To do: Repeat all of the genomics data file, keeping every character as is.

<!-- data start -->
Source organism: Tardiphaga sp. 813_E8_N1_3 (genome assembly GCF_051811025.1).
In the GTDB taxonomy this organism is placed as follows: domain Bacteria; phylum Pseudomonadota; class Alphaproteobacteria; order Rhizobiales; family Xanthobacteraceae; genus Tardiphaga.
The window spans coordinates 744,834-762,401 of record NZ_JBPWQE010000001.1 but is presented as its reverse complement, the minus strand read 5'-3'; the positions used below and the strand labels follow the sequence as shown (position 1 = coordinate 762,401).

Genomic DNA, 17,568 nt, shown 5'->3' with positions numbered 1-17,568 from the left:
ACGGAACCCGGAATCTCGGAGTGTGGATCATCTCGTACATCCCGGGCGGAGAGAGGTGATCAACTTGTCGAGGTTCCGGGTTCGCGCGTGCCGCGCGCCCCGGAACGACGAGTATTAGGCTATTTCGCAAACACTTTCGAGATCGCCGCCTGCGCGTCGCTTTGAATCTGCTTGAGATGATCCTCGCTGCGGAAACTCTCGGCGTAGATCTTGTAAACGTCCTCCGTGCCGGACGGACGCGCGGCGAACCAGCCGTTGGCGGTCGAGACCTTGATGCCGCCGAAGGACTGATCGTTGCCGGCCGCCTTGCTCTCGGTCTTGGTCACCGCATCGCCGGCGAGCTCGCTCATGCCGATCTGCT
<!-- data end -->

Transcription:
Source organism: Tardiphaga sp. 813_E8_N1_3 (genome assembly GCF_051811025.1).
In the GTDB taxonomy this organism is placed as follows: domain Bacteria; phylum Pseudomonadota; class Alphaproteobacteria; order Rhizobiales; family Xanthobacteraceae; genus Tardiphaga.
The window spans coordinates 744,834-762,401 of record NZ_JBPWQE010000001.1 but is presented as its reverse complement, the minus strand read 5'-3'; the positions used below and the strand labels follow the sequence as shown (position 1 = coordinate 762,401).

Genomic DNA, 17,568 nt, shown 5'->3' with positions numbered 1-17,568 from the left:
ACGGAACCCGGAATCTCGGAGTGTGGATCATCTCGTACATCCCGGGCGGAGAGAGGTGATCAACTTGTCGAGGTTCCGGGTTCGCGCGTGCCGCGCGCCCCGGAACGACGAGTATTAGGCTATTTCGCAAACACTTTCGAGATCGCCGCCTGCGCGTCGCTTTGAATCTGCTTGAGATGATCCTCGCTGCGGAAACTCTCGGCGTAGATCTTGTAAACGTCCTCCGTGCCGGACGGACGCGCGGCGAACCAGCCGTTGGCGGTCGAGACCTTGATGCCGCCGAAGGACTGATCGTTGCCGGCCGCCTTGCTCTCGGTCTTGGTCACCGCATCGCCGGCGAGCTCGCTCATGCCGATCTGCT